The descent into Sault is delightful.  Met up with Ian, who was on his way back up, but paused for five minutes with me.  He'd made the summit half an hour faster!  A thirty minute break, coffee, coke and cheese baguette, and I was off again!  It's an achievement to ascend Ventoux twice in 98' heat, but that said the ascent from Sault is the easiest.  In third gear most of the way, with patches of faster gears, as the ascent levels off near Chalet Reynard, an average of 4.5%. Sheer bliss!  Still had to repeat the last 6km again, past the same photographers and Simpson's memorial.  But this time, ironically, felt less weary, helped by the clouds bubbling up and a breeze. Fast descent into Bedoin, to 98' heat again, just in time to catch Ian, who'd taken the longer route back through Malaucene.  A lovely cold large beer, with talk about what might have been if it hadn't been too hot!  There is a challenge of three ascents up Ventoux, from Bedoin, Malaucene and Sault, in descending order of difficulty, to be undertaken in 12 hours.  Ian would have had no difficulty.  I might have just about managed it, including stoppage times, as I'd managed two in 6hrs 45 mins, with at least another 4 hours of climbing, a descent and stoppage time to be added.  Ah well, that'll keep for another year, but hopefully in the near future, before we get too decrepit!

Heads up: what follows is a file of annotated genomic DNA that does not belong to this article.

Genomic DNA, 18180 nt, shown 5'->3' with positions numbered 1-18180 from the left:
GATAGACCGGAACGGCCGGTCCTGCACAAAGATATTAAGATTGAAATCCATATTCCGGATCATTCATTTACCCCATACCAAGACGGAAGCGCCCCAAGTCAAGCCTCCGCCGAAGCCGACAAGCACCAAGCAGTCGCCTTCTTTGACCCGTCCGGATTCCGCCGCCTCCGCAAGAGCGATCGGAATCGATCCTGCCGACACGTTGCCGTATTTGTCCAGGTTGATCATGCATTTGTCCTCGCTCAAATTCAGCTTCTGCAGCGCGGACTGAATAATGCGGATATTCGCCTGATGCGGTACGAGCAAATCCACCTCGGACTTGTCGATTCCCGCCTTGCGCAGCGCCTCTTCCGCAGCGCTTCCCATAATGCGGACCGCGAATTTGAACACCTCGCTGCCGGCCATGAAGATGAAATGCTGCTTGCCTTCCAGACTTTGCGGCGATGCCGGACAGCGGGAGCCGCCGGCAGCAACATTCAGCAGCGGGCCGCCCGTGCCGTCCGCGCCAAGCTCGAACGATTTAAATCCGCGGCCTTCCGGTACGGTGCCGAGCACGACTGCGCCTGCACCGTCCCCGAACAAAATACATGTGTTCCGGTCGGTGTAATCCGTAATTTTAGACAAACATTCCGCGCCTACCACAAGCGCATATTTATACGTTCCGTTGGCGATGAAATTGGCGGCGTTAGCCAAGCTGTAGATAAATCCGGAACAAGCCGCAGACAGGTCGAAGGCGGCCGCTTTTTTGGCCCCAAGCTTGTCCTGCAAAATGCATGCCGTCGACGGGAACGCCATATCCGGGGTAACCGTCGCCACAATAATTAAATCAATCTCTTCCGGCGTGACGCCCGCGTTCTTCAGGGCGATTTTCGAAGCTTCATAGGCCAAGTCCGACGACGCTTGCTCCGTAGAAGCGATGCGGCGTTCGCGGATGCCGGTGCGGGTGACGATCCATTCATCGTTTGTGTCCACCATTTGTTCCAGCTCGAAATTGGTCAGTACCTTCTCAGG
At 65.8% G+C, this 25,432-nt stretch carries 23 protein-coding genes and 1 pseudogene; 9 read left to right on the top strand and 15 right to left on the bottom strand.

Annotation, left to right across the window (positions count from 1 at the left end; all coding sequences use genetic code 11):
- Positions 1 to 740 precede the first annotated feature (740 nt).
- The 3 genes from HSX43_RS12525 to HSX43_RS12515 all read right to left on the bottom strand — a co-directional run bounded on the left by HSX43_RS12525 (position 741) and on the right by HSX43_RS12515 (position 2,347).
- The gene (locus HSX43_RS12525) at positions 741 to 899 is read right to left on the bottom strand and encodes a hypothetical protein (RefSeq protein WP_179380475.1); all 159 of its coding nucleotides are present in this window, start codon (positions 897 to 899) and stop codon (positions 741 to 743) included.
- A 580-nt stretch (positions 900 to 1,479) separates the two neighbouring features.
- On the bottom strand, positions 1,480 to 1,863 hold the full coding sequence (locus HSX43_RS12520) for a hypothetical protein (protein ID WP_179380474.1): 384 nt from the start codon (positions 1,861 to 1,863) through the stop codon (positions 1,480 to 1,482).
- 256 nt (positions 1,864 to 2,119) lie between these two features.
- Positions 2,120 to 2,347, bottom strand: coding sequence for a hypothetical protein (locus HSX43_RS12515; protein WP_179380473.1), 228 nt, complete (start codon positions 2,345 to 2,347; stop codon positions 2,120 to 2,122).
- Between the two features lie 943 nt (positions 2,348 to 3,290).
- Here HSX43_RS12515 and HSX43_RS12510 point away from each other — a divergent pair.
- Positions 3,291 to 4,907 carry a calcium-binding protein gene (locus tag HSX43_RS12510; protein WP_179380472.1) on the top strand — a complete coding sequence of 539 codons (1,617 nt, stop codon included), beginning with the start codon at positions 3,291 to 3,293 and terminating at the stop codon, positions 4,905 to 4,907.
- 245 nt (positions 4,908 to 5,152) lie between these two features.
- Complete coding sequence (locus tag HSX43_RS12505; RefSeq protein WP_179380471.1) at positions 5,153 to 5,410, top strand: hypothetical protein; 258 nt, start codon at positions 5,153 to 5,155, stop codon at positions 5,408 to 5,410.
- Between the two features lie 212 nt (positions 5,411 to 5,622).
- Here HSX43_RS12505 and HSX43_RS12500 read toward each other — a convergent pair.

Anyway, a few provisions from the local shop, with strawberries stuffed down my front, and onions rammed into back pockets, and a slightly wary cycle back to the nearby campsite.  Thank heavens we stopped at one beer!
Crazy though it sounds, it's harder being back at the site apr├Ęs cycle.  Hot and sticky.  Forecast for foreseeable future, scorchio, scorchio, scorchio.  Stuff acclimatisation, give me Scottish weather again.  Forecast for further North, 14'.  What is going on!
Just to add.  It's the cherry season here in Provence, with the sweetest cherries for sale in large quantities for a few euros.  The lavender is not out yet, probably nearer July.

The Dauphine powers through the Drome